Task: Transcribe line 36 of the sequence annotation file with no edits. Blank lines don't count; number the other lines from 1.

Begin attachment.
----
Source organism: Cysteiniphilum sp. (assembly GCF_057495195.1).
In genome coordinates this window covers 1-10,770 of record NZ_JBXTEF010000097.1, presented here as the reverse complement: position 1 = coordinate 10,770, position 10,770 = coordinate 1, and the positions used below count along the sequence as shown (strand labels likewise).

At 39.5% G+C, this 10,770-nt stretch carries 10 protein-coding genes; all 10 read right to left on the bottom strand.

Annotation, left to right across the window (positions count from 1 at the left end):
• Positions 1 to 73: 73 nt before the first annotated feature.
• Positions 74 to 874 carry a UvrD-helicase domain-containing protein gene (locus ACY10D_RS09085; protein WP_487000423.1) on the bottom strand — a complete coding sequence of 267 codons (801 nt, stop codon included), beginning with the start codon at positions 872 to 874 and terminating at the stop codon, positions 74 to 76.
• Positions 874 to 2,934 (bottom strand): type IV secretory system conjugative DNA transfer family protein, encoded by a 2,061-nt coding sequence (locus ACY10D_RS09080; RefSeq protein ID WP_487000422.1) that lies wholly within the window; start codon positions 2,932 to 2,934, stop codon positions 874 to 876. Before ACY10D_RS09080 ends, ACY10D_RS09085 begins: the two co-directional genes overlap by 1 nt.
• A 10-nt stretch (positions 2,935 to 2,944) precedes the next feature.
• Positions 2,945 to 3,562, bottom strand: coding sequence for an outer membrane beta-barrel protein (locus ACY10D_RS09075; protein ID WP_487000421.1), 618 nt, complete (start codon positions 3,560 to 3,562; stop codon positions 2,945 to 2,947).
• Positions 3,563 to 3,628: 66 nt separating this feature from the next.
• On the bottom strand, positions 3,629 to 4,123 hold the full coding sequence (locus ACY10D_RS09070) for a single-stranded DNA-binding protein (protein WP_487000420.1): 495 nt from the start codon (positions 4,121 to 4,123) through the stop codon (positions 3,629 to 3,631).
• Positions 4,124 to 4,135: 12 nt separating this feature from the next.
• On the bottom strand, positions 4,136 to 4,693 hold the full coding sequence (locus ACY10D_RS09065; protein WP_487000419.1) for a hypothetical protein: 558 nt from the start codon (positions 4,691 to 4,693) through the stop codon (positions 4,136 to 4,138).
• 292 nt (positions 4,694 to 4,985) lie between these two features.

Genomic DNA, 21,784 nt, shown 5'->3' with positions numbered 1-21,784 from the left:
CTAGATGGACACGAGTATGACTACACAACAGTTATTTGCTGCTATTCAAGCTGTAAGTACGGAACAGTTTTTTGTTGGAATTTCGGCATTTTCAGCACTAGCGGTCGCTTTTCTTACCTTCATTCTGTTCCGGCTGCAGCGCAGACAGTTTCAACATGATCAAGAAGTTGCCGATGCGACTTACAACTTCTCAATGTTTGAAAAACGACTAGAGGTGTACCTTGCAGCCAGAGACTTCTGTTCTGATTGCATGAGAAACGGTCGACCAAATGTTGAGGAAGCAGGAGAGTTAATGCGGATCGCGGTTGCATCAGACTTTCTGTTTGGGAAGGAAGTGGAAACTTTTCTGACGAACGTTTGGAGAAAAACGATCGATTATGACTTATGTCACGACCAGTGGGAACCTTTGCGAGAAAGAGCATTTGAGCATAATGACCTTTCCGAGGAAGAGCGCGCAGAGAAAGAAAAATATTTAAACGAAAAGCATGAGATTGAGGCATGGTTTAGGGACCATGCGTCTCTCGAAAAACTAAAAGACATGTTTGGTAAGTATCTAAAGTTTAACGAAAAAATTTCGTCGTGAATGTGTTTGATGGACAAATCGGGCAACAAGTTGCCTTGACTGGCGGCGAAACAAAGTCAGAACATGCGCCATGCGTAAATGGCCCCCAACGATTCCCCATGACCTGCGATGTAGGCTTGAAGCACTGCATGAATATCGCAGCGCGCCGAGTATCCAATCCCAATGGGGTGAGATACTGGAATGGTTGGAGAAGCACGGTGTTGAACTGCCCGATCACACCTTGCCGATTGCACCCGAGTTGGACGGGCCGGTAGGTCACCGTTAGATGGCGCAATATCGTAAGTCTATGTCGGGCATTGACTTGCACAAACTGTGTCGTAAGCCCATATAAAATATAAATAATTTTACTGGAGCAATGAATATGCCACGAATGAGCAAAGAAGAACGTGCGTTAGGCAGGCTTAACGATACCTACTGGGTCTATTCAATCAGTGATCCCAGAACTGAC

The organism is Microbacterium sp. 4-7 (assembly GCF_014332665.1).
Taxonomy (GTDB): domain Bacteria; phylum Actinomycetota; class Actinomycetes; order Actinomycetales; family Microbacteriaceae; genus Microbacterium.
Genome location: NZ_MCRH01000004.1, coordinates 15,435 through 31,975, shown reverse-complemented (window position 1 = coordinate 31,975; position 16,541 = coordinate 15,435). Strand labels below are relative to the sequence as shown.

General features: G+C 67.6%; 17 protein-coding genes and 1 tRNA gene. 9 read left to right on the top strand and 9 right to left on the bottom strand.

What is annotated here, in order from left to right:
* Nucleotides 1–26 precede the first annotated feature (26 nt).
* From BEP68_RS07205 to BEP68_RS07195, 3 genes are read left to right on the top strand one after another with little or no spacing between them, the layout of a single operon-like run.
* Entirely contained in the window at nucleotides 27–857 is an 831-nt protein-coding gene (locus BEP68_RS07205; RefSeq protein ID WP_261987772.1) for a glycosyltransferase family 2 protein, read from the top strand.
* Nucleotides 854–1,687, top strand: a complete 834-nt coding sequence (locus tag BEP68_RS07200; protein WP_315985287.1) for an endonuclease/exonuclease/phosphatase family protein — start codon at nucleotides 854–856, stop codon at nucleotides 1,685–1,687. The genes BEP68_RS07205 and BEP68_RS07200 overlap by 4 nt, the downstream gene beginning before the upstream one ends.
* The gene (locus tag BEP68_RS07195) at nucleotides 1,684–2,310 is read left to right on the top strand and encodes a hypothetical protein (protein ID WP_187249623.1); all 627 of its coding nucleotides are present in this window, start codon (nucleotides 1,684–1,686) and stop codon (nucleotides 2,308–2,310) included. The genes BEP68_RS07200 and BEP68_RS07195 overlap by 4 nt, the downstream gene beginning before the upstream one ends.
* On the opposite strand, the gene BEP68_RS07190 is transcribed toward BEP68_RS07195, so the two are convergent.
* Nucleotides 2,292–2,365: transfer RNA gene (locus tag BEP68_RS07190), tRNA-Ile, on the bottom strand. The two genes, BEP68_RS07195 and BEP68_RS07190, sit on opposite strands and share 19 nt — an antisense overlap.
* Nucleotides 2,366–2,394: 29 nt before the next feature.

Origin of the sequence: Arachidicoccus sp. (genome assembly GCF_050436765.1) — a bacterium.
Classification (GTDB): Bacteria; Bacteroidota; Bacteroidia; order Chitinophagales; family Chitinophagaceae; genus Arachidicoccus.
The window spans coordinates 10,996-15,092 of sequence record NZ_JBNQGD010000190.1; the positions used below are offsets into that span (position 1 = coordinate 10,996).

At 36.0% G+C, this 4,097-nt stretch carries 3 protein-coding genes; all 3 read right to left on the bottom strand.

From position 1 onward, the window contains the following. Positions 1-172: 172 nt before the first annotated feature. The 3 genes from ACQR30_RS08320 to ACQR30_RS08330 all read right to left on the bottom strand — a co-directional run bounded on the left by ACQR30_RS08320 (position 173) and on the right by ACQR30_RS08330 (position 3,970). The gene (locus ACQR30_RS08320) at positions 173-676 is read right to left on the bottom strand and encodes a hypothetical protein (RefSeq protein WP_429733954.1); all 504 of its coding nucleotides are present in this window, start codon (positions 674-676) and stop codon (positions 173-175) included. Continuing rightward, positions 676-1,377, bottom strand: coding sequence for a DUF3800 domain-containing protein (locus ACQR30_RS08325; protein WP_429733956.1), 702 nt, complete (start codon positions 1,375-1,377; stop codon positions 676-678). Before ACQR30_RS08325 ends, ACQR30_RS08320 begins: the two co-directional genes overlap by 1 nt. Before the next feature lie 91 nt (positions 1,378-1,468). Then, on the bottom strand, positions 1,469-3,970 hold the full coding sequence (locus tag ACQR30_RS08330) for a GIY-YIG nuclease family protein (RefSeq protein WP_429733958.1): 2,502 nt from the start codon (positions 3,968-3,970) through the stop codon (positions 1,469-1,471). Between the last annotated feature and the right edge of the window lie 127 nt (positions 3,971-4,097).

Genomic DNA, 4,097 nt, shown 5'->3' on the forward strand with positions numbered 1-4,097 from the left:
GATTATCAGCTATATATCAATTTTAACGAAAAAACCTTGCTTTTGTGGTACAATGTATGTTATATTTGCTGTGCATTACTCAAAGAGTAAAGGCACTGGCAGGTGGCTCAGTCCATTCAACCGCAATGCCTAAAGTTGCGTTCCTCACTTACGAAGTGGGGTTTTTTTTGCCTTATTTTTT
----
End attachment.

GATTATCAGCTATATATCAATTTTAACGAAAAAACCTTGCTTTTGTGGTACAATGTATGTTATATTTGCTGTGCATTACTCAAAGAGTAAAGGCACTGGCAGGTGGCTCAGTCCATTCAACCGCAATGCCTAAAGTTGCGTTCCTCACTTACGAAGTGGGGTTTTTTTTGCCTTATTTTTT